Lest you think I am unfairly targeting Microsoft, the PlayStation 3 isn't any better. Each console is tied to a single PlayStation Network account, so while you can link a second PS3 to the wallet of your main PSN account to purchase content, you won't be able to sign in on someone else's console. Items purchased from one PSN account cannot be transferred to another, which means you'll have to download and pay for the same game separately on each PS3 console. And, when I tried to purchase PS One/PSP titles from the PlayStation store on my PC, I was forced to create a new account - only to find that my PSP would not accept the purchased content because it was linked to the PSN account from my PS3. The only redeeming quality is that Sony allows players to easily transfer saved game data from console to console.
The exception is Warhawk, which Sony says players are allowed to download on up to five PS3 consoles using the same PSN account - provided that they wait 24 hours before switching to a different console. I am still at a loss to understand how this works when each PS3 can only have one PSN account associated with it, and since downloaded content cannot otherwise be used by any other account. I imagine this means that, should you download the game on a second PS3, you will lose access to it on the first console. All the more reason to purchase the boxed copy of the game.
None of these obstacles were too large to overcome, but the point is that there shouldn't be that many obstacles in the first place. A search of both the Xbox 360 and the PlayStation 3 web sites turned up little assistance, as if the writers of the FAQs never considered that someone might actually own two of the same machines. E-mailed pleas for assistance went unanswered.
I haven't forgotten about the Wii, by the way, but as the system lacks LAN games and cannot play movies - nevermind how difficult it has been just to fine ONE of them - the odds are that very few families own two of them. Still, as far as I know, you cannot transfer downloaded Virtual Console titles between Wii consoles either.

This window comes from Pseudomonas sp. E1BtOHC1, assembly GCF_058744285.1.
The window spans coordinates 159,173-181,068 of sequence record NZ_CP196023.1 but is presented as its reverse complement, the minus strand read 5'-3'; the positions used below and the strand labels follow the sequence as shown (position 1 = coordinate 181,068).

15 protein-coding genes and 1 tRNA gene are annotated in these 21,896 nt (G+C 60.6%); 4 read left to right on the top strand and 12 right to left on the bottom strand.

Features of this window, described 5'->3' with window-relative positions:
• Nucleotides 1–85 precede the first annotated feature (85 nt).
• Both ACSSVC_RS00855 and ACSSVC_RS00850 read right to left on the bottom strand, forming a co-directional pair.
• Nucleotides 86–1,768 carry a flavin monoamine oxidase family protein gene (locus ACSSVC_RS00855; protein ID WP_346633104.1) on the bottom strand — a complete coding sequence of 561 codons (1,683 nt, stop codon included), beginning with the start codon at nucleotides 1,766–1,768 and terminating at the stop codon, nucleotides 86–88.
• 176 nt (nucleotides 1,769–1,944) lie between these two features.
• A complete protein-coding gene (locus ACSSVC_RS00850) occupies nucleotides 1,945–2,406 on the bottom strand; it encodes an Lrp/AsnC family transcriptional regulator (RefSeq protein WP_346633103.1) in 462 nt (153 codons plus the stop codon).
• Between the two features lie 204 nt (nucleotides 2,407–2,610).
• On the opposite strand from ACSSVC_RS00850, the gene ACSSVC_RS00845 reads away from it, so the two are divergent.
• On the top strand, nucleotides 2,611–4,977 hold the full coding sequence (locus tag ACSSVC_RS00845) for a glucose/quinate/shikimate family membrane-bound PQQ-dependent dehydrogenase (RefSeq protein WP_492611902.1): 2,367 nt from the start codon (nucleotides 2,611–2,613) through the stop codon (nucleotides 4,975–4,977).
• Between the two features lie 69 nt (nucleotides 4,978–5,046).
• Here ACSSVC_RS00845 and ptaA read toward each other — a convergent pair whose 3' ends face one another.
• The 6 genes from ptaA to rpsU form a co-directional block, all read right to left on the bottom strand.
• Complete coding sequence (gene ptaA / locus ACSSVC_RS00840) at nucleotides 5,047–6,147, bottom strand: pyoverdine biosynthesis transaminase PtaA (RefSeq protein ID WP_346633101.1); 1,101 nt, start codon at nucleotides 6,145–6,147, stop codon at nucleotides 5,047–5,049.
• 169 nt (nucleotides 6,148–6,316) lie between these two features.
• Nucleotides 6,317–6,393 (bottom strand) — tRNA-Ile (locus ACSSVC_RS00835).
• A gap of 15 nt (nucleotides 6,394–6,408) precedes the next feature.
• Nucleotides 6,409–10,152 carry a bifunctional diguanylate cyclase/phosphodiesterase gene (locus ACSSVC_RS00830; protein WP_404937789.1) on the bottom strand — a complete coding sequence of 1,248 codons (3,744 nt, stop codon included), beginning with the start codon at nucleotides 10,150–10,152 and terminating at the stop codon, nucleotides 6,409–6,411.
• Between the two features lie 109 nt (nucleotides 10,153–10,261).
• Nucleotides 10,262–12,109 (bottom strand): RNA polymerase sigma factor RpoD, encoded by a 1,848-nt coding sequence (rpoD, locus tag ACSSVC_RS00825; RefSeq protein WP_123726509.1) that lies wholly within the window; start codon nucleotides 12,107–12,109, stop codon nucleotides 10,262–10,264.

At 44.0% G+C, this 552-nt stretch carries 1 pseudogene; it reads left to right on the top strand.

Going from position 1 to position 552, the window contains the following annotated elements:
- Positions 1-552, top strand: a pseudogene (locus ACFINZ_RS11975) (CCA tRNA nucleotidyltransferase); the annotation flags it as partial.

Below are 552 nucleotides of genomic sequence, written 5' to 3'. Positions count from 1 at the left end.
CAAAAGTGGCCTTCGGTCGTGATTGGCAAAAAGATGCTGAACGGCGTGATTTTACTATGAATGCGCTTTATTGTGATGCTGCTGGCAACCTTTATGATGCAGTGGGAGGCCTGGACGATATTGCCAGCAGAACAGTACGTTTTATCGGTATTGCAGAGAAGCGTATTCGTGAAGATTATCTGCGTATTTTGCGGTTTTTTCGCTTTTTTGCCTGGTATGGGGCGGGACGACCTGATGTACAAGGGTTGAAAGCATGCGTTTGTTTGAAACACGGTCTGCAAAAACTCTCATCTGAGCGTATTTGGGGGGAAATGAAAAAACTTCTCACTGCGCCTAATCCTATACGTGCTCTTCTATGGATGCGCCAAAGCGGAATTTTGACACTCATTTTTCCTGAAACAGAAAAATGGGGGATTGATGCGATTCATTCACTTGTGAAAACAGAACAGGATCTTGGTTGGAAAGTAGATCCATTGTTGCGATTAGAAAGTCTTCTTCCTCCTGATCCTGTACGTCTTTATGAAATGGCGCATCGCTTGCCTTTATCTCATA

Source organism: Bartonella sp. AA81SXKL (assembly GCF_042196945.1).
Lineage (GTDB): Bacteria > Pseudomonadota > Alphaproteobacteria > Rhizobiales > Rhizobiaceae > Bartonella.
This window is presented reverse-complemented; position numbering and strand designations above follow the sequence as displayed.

In all the discussions over the "inevitability" of digital downloads supplanting traditional retail distribution, I don't recall hearing proponents mention the major drawback. When you purchase a physical disc, you can play it on any number of consoles you own, you can let a friend borrow the game, and you can take it with you to someone else's house to use on their console. Not so with downloaded games.
The paranoid side of me wondered if publishers are hoping to use digital downloads to eliminate the used game market. I also considered that they might be overzealous in their copyright protection, or that maybe they weren't able to overcome certain technological challenges. However, the more I looked into it, the more I became convinced that these problems are a result of oversight. It's not a conspiracy - game publishers just haven't given it much thought.
One only has to look at the very successful iPod/iTunes system to see a working solution to the issue of multiple console ownership. If you and your wife both own an iPod and your kids own a shuffle, for example, you aren't forced to purchase the same song three or four times. Instead, your iTunes account can authorize multiple music players. Neither are you tied to a single laptop or PC for downloading all your songs.
Valve has a similar set-up with its Steam distribution platform, where purchases are attached on Steam's servers to a user's account, allowing consumers to download the content on any PC. Not only that, but Steam allows users to share "guest passes" of purchased games to allow others to try the game for a limited time. This seems more sensible than restricting gamers in the same household to trial versions of games which their siblings have already purchased just because they have a different profile. Are you telling me that Microsoft doesn't know that you are using the same console?
Clearly, solutions exist. Console manufacturers just don't yet recognise they have a problem.
Only time will tell if consumers purchase duplicate videogame consoles for the same household - much as they have with televisions, VCRs, DVD players, and other consumer electronics. The more that the manufacturers emphasise the multimedia capabilities of their systems, and the more that console games encourage LAN play, the more likely this is to happen.
At the moment, however, they aren't ready.
Console manufacturers definitely need to make it easier to own more than one of their systems - and to enjoy the content which we have paid for - especially if they expect us to more fully embrace digital downloads in the future.